In a 9-by-13-inch baking dish, layer ricotta mixture, noodles, squash, noodles. Repeat – in that order – two more times, ending with the noodles. Top with the Parmesan. Bake at 375 degrees for 30 to 35 minutes or until the top is browned and a little bubbly.

Serves eight.

Recipe: Martha Stewart

Read Full Post »

by Sarah Steimer

The flavors are very good, but very intense. This is definitely better as a side dish than a main dish.

  • 3 pounds butternut squash, peeled, seeded and diced into   1/2-inch cubes
  • 2 cups apple cider
  • 2 tablespoons unsalted butter
  • 1 tablespoon rosemary, chopped
  • 1 teaspoon apple cider vinegar
  • 1/2 teaspoon sea salt
  • pepper, to taste

Melt butter in a wide-brimmed sauce pan.  Add chopped rosemary and cook on medium-high until butter has slightly browned.

Add chopped butternut squash and toss until thoroughly coated with rosemary butter.  Add apple cider. If the squash is not submerged, add water. Season with salt. Bring to a boil then lower heat to simmer for about 20 minutes or until tender.

I may use a little less cider and a little more water next time. I can get down with cider - but I'm more of a salty/savory gal when it comes to dinner.

When nearly finished cooking, add apple cider vinegar.  If there is too much liquid left in the pan, turn up the heat and cook off remaining liquid quickly until left with an amber glaze.  Add more salt and pepper, to taste.

Serves about four to six as a side dish.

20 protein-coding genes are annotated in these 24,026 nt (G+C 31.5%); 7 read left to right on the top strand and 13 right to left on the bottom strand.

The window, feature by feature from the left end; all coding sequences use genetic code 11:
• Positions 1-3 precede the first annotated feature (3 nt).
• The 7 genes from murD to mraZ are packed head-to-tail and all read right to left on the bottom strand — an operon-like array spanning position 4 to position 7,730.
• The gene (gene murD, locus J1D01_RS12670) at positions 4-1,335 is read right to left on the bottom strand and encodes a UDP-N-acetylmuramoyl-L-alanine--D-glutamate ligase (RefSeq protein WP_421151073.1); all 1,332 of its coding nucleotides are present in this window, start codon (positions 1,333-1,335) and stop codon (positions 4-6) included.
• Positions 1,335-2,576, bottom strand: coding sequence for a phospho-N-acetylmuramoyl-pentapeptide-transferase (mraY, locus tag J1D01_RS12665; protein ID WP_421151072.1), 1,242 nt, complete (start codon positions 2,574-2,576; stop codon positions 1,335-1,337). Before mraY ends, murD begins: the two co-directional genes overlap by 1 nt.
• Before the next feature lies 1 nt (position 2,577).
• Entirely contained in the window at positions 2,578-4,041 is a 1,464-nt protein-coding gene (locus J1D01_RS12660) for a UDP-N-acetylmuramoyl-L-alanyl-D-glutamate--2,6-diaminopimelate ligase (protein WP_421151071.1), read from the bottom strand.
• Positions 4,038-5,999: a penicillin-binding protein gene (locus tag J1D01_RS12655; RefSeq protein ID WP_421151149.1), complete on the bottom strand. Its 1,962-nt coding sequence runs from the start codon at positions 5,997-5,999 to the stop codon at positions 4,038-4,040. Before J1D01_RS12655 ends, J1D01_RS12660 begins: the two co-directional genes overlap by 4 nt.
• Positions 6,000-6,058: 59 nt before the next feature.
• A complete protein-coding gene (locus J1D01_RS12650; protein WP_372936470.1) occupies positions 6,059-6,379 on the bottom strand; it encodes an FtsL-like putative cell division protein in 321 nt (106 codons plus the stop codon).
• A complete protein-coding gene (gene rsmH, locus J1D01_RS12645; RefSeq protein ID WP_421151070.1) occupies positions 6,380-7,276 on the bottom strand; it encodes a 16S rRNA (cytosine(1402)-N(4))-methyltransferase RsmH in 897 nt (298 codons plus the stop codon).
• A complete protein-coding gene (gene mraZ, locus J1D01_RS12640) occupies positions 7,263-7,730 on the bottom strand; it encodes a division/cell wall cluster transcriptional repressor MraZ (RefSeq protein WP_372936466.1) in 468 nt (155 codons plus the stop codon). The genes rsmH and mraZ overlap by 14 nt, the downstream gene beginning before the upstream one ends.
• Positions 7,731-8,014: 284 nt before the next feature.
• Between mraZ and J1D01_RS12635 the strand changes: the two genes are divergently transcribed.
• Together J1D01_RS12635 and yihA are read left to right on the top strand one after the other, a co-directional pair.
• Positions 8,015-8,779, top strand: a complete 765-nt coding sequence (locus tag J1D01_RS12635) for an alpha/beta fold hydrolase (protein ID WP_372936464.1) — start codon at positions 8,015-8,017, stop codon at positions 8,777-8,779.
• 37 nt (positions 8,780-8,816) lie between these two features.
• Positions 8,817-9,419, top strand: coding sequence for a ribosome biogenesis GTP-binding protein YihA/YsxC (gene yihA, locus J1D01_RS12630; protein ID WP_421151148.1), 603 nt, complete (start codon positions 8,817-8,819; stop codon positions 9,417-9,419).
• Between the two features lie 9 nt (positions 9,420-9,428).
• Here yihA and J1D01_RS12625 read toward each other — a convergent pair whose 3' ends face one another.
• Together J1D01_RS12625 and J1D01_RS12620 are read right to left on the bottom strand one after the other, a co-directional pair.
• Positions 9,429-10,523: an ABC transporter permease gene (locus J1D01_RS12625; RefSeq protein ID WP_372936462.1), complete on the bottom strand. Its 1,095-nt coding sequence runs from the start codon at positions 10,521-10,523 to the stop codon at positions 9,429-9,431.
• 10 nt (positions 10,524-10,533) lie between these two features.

Recipe: Local Flavors

Read Full Post »

by Sarah Steimer

This galette recipe is very autumn-y, but all of my ingredients are winter fresh.

Let me preface this by saying this is one of the best recipes I’ve tried. I sent Caitlin a text right after eating it and said, “Don’t you love when you try a new recipe and think, ‘Wow, this is maybe one of the most delicious things I’ve ever made.'” You have to try this because it’s also unbelievably easy and fresh. And if you’re wondering (like I was), galette is pronounced “GAL-let,” sounds very French.

For the crust

  • 1 1/4 cups flour
  • pinch of salt
  • 8 tablespoons cold unsalted butter, diced (1 stick)
  • 1 large egg, lightly beaten

Mix flour and salt. Add the diced butter to the flour mixture and incorporate with your hands until coarse crumbs appear. Add the egg and continue to mix by hand. If the dough is still dry, add a couple tablespoons of cold water until all the ingredients stick together (but aren’t too sticky). Wrap in plastic wrap and refrigerate for at least an hour.

For the filling

  • 1 large baking apple
  • 1 small or 1/2 medium butternut squash (about 3/4 pound)
  • 1 small yellow onion or half of a sweet onion
  • 3 tablespoons butter, melted
  • 2 teaspoons seasoning (I used fresh rosemary and dried thyme)
  • salt and pepper